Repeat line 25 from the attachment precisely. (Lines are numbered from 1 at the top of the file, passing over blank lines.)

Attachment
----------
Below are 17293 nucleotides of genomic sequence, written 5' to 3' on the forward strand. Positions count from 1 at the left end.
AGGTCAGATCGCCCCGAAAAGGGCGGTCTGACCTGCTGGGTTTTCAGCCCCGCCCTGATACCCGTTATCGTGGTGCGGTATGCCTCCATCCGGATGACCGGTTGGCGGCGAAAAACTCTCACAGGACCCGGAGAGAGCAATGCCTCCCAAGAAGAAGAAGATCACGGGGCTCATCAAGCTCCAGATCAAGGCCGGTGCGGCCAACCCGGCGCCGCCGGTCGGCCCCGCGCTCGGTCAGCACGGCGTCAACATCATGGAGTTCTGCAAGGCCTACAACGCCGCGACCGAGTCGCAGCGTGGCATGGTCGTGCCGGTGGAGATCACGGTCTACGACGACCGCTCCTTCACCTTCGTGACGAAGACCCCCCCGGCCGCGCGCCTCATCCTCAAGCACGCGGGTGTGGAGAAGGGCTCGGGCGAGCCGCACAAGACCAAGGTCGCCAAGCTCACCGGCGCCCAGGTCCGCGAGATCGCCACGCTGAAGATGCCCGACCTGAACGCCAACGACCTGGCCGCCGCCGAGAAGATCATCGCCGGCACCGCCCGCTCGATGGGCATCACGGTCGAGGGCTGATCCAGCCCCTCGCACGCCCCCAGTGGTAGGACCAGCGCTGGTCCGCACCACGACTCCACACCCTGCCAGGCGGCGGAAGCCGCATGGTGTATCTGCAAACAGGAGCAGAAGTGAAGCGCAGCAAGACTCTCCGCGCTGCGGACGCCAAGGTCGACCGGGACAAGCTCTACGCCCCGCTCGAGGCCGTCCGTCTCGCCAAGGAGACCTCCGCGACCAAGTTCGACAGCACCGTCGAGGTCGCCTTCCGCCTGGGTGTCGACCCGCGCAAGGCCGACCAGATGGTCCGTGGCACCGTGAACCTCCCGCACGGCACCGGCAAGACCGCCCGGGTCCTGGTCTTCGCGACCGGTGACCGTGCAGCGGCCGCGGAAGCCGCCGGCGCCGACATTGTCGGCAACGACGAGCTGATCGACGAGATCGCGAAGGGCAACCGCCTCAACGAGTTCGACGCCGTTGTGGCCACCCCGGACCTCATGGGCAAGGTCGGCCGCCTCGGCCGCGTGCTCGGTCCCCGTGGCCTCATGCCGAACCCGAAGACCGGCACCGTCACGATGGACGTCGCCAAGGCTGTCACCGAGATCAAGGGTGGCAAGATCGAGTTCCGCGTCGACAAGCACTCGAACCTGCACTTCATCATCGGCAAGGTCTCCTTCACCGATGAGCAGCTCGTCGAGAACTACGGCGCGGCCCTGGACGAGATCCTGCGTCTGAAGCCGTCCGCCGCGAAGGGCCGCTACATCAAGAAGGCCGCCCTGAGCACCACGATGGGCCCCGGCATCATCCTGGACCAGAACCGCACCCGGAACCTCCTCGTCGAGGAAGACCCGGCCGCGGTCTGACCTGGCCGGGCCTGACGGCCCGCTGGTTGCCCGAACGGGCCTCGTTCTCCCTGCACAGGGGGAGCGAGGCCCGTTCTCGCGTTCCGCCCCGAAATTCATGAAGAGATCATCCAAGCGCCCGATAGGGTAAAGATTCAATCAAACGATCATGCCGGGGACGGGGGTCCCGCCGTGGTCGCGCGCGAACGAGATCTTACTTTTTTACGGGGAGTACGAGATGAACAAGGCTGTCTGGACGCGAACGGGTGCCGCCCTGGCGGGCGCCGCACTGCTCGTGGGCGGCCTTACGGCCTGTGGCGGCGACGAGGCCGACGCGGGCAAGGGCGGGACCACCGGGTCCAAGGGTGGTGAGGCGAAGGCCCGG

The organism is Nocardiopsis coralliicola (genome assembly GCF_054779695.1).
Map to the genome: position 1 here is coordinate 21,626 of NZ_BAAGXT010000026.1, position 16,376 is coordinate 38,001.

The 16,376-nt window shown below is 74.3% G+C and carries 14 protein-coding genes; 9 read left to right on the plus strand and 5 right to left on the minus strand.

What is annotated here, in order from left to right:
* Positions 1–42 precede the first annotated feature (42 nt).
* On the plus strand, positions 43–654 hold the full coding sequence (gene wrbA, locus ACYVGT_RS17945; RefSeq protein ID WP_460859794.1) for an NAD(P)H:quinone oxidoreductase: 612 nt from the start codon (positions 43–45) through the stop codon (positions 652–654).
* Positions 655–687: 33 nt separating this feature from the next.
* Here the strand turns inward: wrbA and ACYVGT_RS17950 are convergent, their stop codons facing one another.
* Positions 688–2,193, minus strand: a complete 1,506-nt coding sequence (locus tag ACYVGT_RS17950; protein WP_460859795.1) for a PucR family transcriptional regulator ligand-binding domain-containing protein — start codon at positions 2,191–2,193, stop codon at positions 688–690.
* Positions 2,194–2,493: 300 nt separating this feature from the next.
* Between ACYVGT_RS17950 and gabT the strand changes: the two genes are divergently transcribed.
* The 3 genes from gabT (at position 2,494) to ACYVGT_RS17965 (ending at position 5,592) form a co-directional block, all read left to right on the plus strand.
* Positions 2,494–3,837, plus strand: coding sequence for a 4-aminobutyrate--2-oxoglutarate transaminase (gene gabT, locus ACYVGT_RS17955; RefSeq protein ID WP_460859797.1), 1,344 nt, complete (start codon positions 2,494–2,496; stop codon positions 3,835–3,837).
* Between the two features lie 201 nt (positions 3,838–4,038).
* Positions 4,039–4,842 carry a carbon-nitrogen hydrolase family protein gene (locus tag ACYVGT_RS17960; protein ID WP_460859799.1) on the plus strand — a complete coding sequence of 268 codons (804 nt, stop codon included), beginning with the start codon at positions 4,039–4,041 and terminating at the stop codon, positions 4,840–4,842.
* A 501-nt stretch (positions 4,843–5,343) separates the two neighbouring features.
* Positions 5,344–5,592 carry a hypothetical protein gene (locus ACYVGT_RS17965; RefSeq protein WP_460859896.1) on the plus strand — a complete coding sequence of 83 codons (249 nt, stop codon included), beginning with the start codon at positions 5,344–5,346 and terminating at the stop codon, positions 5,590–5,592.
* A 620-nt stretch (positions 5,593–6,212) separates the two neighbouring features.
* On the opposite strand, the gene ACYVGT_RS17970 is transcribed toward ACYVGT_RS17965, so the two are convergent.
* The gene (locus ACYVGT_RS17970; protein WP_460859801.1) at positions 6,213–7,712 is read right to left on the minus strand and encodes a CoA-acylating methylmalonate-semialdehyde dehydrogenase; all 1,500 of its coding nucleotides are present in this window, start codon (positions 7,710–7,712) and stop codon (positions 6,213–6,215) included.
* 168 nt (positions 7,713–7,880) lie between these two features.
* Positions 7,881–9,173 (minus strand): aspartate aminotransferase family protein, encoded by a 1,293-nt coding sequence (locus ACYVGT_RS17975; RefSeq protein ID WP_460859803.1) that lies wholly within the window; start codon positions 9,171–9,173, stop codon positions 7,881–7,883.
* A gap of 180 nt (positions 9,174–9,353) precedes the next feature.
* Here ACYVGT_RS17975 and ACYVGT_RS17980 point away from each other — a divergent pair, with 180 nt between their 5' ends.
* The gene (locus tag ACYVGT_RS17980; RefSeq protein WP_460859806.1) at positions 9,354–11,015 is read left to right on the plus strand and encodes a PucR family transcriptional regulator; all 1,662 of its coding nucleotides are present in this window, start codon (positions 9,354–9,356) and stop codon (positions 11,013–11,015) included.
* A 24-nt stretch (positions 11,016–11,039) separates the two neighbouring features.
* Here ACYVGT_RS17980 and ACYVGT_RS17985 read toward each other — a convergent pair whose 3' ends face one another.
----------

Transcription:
* A gap of 180 nt (positions 9,174–9,353) precedes the next feature.